Although these previous studies suggest a potential physiologic interaction of platelets with triglycerides, the results of the present study do not support this hypothesis. Based on the four platelet function tests evaluated, a high-fat meal was not found to significantly impact platelet aggregation assessment. Due to the limitations discussed in studies demonstrating an increase in platelet aggregation after acute ingestion of a high-fat meal, and the larger body of evidence suggesting a lack of influence of a high-fat meal on platelet aggregation, any variability demonstrated with the optically-dependent assessment of platelet function are unlikely due to a physiologic interaction of platelet with triglycerides. If this type of interaction did occur, it would be expected to be detected as changes in platelet aggregation in the VASP assay in the present study. Instead, the exceptional consistency of the VASP results before and after the high-fat meal disputes this possibility. Although there was not an impact of a high-fat meal on most platelet function tests used in this study, the optically dependent tests demonstrated more intra-subject variability compared to the non-optically dependent test.
The impact of a high-fat meal with clopidogrel has been evaluated in other studies with different designs compared to the present study [31,32]. For example, one of these studies only evaluated the impact of the high-fat meal on the bioavailability and pharmacokinetics of clopidogrel . While this study did not find a significant change in the Cmax, Tmax, or AUC for clopidogrel, this study also did not evaluate the influence of the high-fat meal on the pharmacodynamics of clopidogrel. The study by Hurbin and associates found a non-significant 4.7% difference in maximal platelet aggregation before and after a high-fat meal as assessed by LTA with 5 μM ADP. Unlike the present study, the evaluations of the non-fasting and fasting states were not compared on the same day two hours apart, but instead they were compared two weeks apart. Their study also evaluated a loading dose of clopidogrel 300 mg compared to the commonly used dose of 600 mg in the present study. The present study significantly adds to these data because the more commonly used VerifyNow® assay and VASP assay were evaluated, as well as the timely impact of a high-fat meal to assessment of platelet aggregation.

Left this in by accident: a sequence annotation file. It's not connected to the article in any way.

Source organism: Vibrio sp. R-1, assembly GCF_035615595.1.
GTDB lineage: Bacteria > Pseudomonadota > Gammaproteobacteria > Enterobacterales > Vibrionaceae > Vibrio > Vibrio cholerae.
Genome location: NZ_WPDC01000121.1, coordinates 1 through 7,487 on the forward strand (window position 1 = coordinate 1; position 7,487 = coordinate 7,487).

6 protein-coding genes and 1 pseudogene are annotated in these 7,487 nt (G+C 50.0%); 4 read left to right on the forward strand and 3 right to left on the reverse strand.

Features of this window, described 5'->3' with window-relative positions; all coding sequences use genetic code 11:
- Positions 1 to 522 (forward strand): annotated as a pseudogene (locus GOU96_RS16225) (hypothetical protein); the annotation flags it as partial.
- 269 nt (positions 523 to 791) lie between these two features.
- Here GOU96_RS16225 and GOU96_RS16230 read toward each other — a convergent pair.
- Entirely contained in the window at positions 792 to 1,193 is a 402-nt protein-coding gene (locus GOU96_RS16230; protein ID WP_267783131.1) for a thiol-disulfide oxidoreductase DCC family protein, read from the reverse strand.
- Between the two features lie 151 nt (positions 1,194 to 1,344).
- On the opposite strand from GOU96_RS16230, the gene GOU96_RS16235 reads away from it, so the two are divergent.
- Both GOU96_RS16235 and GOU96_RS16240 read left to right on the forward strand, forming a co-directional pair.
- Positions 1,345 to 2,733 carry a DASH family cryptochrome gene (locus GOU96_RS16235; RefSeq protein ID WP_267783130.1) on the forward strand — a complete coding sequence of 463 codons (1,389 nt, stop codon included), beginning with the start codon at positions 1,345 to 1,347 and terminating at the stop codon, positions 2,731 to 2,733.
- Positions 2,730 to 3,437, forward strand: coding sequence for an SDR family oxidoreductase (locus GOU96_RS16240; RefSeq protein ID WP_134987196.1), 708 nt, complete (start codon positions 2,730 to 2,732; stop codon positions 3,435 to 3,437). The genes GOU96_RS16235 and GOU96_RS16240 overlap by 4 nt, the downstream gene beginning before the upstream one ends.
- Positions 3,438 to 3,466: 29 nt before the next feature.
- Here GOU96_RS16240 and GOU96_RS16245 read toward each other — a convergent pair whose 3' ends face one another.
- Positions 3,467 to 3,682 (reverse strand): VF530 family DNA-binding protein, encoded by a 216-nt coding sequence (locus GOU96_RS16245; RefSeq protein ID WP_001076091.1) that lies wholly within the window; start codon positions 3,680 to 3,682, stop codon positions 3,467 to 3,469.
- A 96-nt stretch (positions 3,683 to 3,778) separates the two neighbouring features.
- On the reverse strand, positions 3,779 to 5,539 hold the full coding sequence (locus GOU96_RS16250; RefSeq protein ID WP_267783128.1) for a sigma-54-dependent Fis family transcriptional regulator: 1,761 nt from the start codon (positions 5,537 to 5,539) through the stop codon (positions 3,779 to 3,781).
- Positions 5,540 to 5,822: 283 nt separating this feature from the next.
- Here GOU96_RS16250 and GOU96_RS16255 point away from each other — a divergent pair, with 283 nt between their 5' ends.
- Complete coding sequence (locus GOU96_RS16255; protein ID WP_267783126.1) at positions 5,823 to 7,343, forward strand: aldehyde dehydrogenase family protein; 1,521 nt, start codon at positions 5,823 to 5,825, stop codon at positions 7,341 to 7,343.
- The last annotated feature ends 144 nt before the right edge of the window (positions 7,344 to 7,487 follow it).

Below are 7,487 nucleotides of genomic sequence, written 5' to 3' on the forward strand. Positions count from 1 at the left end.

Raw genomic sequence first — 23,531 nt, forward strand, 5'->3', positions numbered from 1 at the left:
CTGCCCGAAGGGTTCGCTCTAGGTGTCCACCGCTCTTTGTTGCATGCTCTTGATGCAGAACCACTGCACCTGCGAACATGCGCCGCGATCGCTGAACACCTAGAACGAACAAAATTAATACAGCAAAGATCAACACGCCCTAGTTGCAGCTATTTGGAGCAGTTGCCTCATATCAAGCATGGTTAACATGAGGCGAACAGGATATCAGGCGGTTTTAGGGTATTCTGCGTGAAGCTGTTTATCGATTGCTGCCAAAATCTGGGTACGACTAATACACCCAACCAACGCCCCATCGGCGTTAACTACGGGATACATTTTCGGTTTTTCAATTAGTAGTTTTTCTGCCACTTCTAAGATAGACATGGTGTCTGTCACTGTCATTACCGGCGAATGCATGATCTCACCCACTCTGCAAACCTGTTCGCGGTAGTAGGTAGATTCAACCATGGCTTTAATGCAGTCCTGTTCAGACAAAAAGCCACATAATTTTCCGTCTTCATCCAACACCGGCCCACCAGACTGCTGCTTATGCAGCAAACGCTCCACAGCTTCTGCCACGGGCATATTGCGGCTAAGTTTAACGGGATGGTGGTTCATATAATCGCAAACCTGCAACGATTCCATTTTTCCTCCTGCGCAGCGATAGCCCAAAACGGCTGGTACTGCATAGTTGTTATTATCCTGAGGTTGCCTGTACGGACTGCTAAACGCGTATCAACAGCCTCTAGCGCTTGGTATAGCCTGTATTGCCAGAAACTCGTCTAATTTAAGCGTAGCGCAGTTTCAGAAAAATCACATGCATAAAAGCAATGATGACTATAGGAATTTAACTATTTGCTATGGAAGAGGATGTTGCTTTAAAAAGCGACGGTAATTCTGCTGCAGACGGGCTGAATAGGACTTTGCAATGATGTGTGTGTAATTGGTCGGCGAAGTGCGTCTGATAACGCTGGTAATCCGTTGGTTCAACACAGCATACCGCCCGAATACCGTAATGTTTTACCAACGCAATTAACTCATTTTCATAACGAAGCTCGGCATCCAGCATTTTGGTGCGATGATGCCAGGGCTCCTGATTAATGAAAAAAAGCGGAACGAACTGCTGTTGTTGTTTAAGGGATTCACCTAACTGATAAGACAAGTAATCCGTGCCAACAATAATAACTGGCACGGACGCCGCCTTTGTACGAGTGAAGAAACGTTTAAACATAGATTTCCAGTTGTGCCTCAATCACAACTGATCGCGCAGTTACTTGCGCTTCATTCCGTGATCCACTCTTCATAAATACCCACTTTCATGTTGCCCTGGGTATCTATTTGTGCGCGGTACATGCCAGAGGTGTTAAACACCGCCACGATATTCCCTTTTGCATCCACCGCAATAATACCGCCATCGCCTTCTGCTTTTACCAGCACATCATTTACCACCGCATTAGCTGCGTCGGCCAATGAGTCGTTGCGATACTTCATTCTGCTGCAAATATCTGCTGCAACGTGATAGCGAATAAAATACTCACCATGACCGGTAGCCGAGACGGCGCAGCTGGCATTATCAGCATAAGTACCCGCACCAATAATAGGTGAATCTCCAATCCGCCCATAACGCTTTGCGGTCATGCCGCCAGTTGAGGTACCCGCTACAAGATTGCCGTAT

Based on a thorough review of the literature, the present study is the first to evaluate the impact of a high-fat meal on clopidogrel-induced platelet aggregation with both optically dependent and non-optically dependent assays. Subjects were evaluated at baseline and after receiving a 600 mg dose of clopidogrel, which provides more clinically useful relevant information compared to evaluating volunteers not taking antiplatelet therapy. A 600 mg loading dose was used because it is commonly used in clinical practice and provides the fastest and most-potent platelet inhibition with the use of clopidogrel . Therefore, the present study adds important information about the lack of impact of a high-fat meal on clopidogrel-induced platelet aggregation measurement with some of the most commonly used assays.